“They encourage you to have a second born or third born,” said Ms. Fu, who was walking with her 19-month-old second son, Hang Hang, in the city’s Yingbing district. She also provided only her surname to The Globe.

“They encourage you to have two children and three children – and then they give you, for example, money, child support and milk powder,” she said. Maternity leave for additional children has now been extended to 158 days, far exceeding the 98 days that is the national standard.

Propaganda on a street in Maralbaxi, a largely Uyghur centre where officials boasted they had cut birth rates to far below the national average.

Nathan VanderKlippe/The Globe and Mail

“The Bingtuan has its own policies,” Ms. Fu said.

The organization’s role in reshaping Xinjiang has been mandated from Beijing.

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Chinese President Xi Jinping himself urged the Bingtuan to pursue “population resource optimization,” Li Weichao and Wang Lijuan, scholars at the Communist Party School in the Bingtuan’s 13th Division, wrote in a 2020 article. They described as problematic a slight shift in the ethnic composition of the Bingtuan, which went from 88 per cent Han in 2000 to 85 per cent in 2017.

“The Han population is growing slowly, and its proportion continues to decline, with a further imbalance in the population ratio between the Han and the ethnic-minority people,” they wrote. This situation, they said, “is not only detrimental to the economic and social development, but also detrimental to ethnic interaction, exchange and integration.”

The combination of hiring and birth incentives have injected new strength into the Bingtuan. Its population increased by a greater number between 2016 and 2019 than it did in the 15 years previous.

In Uyghur communities, the opposite is taking place.

Nathan VanderKlippe has been The Globe’s Beijing-based correspondent since 2013 and has seen the ambitions and discontents of Xi Jinping’s China take shape. He outlines some key areas to watch around China’s political and economic ambitions as it also represses ethnic minorities and holds two Canadians captive. The Globe and Mail

Take Maralbaxi County, which is located 250 kilometres away from Alar, another Bingtuan settlement. Alar is 88 per cent Han, and provides subsidies and extended leave to parents of second children. In Maralbaxi, which is 93 per cent Uyghur, officials boasted last year that they had achieved a birth rate of 4.15 per thousand in 2019 – a precipitous drop from previous years, to a level so low it was less than 40 per cent of the national birth rate that year, which was itself the lowest in China since 1949.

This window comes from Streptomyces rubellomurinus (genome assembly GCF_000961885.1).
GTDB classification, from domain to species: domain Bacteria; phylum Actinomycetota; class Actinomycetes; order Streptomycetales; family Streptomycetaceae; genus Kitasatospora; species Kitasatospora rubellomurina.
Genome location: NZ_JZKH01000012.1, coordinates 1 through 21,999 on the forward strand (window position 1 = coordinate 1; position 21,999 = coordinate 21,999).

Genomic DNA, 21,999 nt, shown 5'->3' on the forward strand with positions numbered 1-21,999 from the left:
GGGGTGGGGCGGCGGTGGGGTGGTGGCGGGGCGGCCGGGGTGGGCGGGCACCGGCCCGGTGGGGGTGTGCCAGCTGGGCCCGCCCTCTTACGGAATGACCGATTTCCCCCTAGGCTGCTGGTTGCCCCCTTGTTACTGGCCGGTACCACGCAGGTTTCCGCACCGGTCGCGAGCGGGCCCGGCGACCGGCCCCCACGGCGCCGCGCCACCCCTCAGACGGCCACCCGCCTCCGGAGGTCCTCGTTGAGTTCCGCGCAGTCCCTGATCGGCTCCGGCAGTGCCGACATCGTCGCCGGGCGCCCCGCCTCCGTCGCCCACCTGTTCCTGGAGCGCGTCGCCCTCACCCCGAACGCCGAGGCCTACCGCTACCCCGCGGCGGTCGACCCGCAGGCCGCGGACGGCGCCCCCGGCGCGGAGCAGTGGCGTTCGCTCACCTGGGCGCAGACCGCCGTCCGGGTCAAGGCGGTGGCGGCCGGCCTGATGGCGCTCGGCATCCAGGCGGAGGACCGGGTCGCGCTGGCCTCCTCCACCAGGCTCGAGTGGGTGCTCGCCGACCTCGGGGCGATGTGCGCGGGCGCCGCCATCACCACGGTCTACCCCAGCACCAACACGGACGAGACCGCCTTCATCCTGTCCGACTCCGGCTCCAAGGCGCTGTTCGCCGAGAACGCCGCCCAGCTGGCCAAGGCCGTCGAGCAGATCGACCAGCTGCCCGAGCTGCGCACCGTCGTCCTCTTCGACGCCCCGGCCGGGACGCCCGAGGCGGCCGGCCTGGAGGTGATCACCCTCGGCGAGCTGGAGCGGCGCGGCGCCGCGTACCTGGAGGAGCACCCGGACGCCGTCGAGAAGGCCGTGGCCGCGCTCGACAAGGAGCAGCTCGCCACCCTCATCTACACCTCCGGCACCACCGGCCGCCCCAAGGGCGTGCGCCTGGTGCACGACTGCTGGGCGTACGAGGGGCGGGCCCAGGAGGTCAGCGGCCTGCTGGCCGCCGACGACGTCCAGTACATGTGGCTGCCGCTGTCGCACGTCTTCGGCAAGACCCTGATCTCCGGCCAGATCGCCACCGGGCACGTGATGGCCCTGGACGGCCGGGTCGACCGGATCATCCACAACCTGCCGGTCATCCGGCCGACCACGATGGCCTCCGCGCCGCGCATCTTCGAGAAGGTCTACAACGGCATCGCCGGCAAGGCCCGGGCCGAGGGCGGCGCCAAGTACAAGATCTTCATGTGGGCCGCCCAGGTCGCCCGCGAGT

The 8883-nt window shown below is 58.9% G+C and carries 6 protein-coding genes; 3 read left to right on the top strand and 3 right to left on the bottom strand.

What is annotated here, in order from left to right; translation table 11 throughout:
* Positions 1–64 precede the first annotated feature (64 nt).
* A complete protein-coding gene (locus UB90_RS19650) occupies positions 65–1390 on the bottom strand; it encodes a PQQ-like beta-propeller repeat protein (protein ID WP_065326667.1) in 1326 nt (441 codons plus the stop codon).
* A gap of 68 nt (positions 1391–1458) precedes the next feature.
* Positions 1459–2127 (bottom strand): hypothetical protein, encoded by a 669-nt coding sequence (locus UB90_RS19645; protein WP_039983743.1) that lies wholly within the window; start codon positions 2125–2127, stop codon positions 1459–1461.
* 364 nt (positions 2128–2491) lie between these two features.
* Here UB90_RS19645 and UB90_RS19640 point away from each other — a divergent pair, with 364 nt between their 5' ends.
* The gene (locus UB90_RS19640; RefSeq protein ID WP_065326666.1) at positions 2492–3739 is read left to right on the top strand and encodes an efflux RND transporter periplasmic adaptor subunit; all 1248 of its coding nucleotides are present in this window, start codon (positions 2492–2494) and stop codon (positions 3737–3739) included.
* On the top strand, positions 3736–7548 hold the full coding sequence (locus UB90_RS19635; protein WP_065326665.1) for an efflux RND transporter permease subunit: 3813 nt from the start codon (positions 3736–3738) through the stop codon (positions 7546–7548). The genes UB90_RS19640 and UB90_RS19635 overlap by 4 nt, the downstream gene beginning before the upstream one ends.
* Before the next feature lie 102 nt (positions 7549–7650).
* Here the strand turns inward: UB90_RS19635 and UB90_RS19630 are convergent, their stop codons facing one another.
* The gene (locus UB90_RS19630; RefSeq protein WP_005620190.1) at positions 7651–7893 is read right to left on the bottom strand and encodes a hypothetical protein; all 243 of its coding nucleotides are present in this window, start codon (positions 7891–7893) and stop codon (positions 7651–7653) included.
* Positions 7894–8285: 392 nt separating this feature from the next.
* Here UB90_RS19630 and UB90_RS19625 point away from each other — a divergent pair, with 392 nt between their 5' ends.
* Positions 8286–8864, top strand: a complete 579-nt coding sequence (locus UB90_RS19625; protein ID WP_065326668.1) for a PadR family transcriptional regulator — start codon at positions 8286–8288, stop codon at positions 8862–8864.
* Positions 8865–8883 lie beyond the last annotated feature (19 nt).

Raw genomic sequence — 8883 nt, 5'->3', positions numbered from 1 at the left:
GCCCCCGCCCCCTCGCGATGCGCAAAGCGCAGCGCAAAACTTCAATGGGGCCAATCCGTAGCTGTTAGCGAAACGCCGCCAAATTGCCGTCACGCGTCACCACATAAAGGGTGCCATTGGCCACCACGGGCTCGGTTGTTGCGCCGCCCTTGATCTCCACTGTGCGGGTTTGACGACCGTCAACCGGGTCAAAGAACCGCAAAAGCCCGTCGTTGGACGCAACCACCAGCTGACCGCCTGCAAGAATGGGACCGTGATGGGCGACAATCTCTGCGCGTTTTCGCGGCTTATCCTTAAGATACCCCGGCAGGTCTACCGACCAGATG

Chinese officials have acknowledged that the birth rate across Xinjiang fell by nearly a third in 2018. In January, Xu Guixiang, deputy director-general of the Communist Party propaganda office in Xinjiang, said the “control of unscheduled births based on family planning policy” had prevented the delivery of 80,000 babies.

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The Chinese government has described a need to act motivated by widespread violations of the country’s birth-control policies in Xinjiang. That narrative is contradicted by government statistics. In 2015, one county in Kashgar, a region that is 86 per cent Uyghur, examined statistics from 1989 to 2014. In that time, 10.5 per cent of children were born “outside of family planning” policies.

The Chinese foreign ministry has denied any unfair treatment of Uyghurs. “Xinjiang never formulated or implemented family planning policies targeting any single ethnic minority. The so-called ‘birth-rate goals and quotas’ are simply non-existent,” foreign ministry spokeswoman Hua Chunying said in mid-May.

In Maralbaxi, the 2019 government work report calls for the birth rate to be kept below seven per thousand, well below the national average. The document has since been edited to remove references to family planning targets. The 2020 work report has also been scrubbed of references to family planning.

But birth restrictions continue to be emphasized on a propaganda wall at the entrance to Maralbaxi, which stresses “the obligation to carry out family planning.” The Globe and Mail recently travelled to the health centre where Maralbaxi’s family planning officials work and requested an interview. After several hours of waiting, no one responded.

Nathan VanderKlippe/The Globe and Mail